In the ensuing years, hundreds of others joined them. For most, their passage was paid for by their future masters. Between the arrival of the Mayflower and the Revolutionary War, it is estimated as many as four out of five new immigrants came initially as indentured servants. They came believing they’d get food, clothing, and shelter in exchange for their labor. For people in the British Isles contending with grinding poverty and few prospects for a better future, this was an appealing deal. Men who accepted the offer could anticipate finishing their term of service and then getting their own land and financial compensation for their work. There was also the hope they might participate in local government once they were freemen.

Managing Indentured Servants

Early Plymouth law governed the fate of these indentured servants. When still more labor was needed, the Natives were sometimes forced into slavery. Europeans intentionally destroyed Native crops and means of supporting themselves. According to numerous cases recorded in the Plymouth Court Records, governing these indentured servants was complicated.

After their period of indentured work, they would become free citizens of the Plymouth Colony. Colonial officials wanted to ensure they would be law-abiding and God-worshipping citizens who would contribute to the well-being of the Colony after completing their bondage.

The servant’s master was responsible for the servant until the term of the contract was completed, and the length of the contract could not be shortened. Thus, servants typically became adjunct members of their master’s household. This protected the Colony from assuming responsibility for those who, for whatever reasons, could no longer be productive members of the master’s household. Occasionally the Court ruled the community, not the master, was responsible for a servant who was sick or mistreated. That may have laid a foundation for a future welfare system in the Colonies.

Immigration Issues Are Ancient History

Migration has been part of the human story for as long as there have been humans. Clear back in Genesis, God instructs Abram (Abraham) to pack up all his belongings and head out to a place he’s never been before, in order to receive the blessing God has in store for him. Famine, floods, wars, draughts, persecution – all these factors motivate an individual or a whole population of people to strike out for a new place. People immigrate from and to every continent, sometimes running from trouble, other times migrating toward the hope of a fresh start.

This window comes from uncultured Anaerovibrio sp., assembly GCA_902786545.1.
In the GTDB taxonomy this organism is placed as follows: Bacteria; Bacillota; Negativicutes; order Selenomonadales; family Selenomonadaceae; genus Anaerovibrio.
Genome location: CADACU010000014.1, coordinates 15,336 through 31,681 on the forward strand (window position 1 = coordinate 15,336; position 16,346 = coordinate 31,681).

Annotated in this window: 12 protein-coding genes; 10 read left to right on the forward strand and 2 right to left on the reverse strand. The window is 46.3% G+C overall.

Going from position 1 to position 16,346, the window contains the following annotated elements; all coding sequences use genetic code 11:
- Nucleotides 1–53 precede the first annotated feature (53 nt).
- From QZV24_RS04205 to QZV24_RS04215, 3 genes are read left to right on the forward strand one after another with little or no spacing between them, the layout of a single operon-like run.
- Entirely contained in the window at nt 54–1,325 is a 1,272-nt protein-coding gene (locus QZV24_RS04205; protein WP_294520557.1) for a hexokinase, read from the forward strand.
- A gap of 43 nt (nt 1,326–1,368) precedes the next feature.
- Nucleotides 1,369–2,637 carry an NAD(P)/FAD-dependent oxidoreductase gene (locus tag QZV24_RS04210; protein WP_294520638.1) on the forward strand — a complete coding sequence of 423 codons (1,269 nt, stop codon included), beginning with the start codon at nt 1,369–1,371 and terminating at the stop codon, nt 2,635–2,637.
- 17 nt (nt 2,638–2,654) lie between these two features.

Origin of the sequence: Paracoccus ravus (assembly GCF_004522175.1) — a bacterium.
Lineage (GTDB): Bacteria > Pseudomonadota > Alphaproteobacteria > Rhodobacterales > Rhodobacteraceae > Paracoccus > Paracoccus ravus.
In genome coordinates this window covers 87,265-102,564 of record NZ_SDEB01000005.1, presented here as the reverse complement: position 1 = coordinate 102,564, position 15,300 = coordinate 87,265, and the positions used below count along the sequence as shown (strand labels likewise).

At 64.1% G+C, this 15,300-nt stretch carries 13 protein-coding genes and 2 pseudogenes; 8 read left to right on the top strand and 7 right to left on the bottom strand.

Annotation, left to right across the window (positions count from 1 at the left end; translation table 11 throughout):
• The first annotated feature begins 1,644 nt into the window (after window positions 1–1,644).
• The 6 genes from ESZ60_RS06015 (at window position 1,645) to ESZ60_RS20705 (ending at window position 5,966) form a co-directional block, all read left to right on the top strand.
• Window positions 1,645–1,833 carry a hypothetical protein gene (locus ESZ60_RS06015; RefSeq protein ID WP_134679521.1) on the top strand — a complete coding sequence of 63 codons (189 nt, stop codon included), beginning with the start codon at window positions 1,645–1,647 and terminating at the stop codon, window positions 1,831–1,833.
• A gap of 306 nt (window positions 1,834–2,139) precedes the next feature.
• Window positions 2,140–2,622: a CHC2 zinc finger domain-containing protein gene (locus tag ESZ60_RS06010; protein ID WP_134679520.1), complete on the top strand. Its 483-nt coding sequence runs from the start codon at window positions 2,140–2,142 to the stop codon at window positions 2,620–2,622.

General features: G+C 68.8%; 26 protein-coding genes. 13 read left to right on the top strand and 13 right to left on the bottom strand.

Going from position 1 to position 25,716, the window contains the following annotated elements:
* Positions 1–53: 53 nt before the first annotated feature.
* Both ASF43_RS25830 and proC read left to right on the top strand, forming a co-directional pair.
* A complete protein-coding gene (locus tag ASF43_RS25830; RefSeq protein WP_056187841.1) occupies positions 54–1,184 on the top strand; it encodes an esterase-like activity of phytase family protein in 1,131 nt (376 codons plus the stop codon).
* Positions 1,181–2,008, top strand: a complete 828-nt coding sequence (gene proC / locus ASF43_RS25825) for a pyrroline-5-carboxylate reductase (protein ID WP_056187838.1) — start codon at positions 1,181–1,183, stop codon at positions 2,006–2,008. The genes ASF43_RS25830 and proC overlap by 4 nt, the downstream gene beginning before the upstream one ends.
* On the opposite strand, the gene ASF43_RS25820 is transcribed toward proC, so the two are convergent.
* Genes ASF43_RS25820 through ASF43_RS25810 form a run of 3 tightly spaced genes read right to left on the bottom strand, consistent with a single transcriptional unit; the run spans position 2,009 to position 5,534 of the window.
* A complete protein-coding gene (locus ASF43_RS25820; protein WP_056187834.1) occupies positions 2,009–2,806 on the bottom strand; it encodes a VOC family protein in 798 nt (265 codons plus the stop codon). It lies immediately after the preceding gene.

Most immigrants make incredible sacrifices for the chance of finding something better. In the early 1600s, immigrants sold themselves in bondage to get to the New World. It was a price they were willing to pay to establish their own community based on their understanding of what the earliest Christian communities were like. Today immigrants come willing to scrub floors, clear tables, wash dishes, cut lawns, pick crops, and work long hours at hard labor for low wages – hoping to create a better world for themselves and their children.

We set aside one Monday a year to pay tribute to the people whose labor literally built this country. For nearly two centuries, the majority of these laborers came as indentured servants.

Some information for this blog came from Plymouth Colony Archive Project and the Constitutional Rights Foundation. If you enjoyed this blog, you may also enjoy reading about Child Labor.

Thank you for stopping by to read about some of the earliest days of labor in our country’s history. If you got this blog from a friend, you can get your own FREE subscription at HowWiseThen.

Mary Brewster’s Love Life and Mayflower Chronicles: The Tale of Two Cultures: available wherever books are sold.; Mary Brewster Brewster’s Love Life
Autographed copies are available on my website.